Tales from the crypt

Wherever you stand on the matter of Hillary Clinton and her email server, if you have any technological instinct, you might have been wondering about the lack of encryption on the emails. Why weren’t they encrypted? Let’s see if I can answer that question.

Let me take you back in time to the wonderful world of 1990’s banking and legal services. My firm had several contracts to deliver services electronically (via email) for banks, building societies, insurance companies, debt recovery agencies, and similar big businesses. Not once was the commencement of the work delayed because of the need to set up encryption. Why? Because encryption wasn’t wanted. Nobody on the client side wanted to use it, and since it would have made things that much more difficult for us, we never suggested it. (Probably we should have.)

There were two occasions when somebody at one of the banks (the same bank in each case) asked the question about using encryption. When we replied that we had never been asked, the response was that the bank had to use encryption. (Wrong, but not worth arguing over.) And so, on these two occasions, we put in place systems to encrypt email. And, from memory, one episode of encryption lasted about a month. The second lasted about a week. In both cases the bank asked us to stop using encryption. Why? Because it was too hard to use; it was fiddly, time consuming, and didn’t seem worth the effort.

I don’t know what the modern situation is, but based on Hillary’s email server episode, and the following from the Register, not much has changed:

E-mail crypto is as usable as it ever was, say boffins

Ask friends to use PGP. They’ll love you for it

And the detail:

The main reason the world is able to read and enjoy the contents of Hillary Clinton’s emails is that crypto tools aren’t any better than back when Phil Zimmerman created PGP, the crypto system even he can’t use.

That’s the conclusion of this study into e-mail crypto usability, a follow-up to a study which reached the same conclusion 15 years back.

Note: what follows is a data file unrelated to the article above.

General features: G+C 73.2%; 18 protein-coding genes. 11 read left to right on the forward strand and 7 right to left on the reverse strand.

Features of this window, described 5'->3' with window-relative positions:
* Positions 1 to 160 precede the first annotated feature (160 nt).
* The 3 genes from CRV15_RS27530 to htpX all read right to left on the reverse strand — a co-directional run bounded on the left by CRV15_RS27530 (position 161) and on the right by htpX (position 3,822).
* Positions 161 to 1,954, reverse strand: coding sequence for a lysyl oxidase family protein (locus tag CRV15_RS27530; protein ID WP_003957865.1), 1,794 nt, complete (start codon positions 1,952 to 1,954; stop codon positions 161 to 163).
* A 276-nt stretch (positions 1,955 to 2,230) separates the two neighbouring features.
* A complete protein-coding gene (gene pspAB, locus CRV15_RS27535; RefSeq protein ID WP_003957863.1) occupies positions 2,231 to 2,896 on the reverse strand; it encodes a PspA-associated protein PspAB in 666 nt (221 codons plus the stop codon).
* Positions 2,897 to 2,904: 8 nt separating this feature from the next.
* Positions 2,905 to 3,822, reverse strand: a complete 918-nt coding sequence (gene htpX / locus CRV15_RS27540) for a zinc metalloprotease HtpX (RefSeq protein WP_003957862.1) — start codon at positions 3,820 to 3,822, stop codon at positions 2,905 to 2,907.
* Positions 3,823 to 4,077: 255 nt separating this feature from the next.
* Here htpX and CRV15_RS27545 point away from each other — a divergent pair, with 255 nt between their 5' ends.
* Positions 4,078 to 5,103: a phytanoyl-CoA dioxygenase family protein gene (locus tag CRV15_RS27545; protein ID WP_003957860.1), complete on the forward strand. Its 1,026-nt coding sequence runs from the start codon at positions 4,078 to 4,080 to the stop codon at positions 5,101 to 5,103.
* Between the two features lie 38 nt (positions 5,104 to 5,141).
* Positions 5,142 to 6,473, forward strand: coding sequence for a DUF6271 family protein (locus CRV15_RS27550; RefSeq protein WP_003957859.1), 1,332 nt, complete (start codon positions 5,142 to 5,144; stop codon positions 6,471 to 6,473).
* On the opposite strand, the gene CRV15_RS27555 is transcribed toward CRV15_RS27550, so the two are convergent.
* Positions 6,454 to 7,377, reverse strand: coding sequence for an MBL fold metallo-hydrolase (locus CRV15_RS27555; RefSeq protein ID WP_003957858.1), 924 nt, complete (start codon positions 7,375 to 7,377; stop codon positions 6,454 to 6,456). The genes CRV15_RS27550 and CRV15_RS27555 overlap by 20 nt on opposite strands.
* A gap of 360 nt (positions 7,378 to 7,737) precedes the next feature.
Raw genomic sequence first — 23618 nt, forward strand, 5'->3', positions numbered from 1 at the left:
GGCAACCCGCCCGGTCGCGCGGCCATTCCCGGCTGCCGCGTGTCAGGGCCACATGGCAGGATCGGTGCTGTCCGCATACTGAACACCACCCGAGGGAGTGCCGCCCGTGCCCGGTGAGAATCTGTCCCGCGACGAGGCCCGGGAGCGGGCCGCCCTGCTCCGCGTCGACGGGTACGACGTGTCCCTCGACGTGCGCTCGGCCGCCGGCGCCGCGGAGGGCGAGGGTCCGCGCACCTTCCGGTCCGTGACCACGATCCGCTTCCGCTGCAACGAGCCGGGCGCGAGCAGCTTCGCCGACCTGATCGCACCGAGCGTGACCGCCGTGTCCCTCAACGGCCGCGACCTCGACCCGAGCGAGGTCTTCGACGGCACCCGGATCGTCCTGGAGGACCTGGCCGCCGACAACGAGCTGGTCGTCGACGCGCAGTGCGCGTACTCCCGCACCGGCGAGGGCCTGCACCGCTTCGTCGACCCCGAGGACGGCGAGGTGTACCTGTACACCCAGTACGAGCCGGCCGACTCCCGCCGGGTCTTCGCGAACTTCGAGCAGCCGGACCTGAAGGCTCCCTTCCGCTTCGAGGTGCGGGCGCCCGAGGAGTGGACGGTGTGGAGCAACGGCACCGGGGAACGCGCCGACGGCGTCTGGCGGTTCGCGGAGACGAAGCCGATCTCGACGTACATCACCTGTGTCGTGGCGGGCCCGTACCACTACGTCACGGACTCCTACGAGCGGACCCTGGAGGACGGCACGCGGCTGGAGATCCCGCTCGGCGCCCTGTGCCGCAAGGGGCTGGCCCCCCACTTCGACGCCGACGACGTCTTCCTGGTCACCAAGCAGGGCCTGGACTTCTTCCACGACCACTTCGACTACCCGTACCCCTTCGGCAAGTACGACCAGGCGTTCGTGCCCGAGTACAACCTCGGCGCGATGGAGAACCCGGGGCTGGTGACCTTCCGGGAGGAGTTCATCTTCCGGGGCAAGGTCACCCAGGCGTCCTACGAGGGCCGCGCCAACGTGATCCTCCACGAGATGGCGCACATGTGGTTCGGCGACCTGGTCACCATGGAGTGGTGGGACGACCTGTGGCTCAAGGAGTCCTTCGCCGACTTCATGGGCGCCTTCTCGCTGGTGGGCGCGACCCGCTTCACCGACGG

The study, which hit Arxiv at the end of last week, was conducted by a group of Bringham Young University researchers led by Scott Routi.

Checking over the Mailvelope PGP browser extension and which carries EFF endorsement. For the study, the researchers got ten pairs of participants to try to install and use Mailvelope.

They may as well have not bothered: even getting started with crypto defeated nearly everybody:

  • In two pairs out of ten, the person supposed to initiate contact never managed to actually use the software to send a message;
  • In another two pairs, the recipient couldn’t work out that they needed to install Mailvelope to read a message;
  • One pair managed to get as far as trying to share their public keys, but didn’t really know what to do with them.
  • Just one pair, of which one member already knew about public key crypto, actually managed to install Mailvelope, trade their PGP keys, and communicate.

There’s also the question of what to do if a sender wants to encrypt, but is sending to a receiver that isn’t ready or knowledgeable.

In such a case, the study suggests, some kind of integrated tutorial and automatic Mailvelope invites for new recipients might mean a message doesn’t just get dropped in the junk folder.

In short, encryption is still too hard to use. Sounds like an opportunity for somebody. I wonder why Google or Microsoft haven’t got something that can do the job, effortlessly.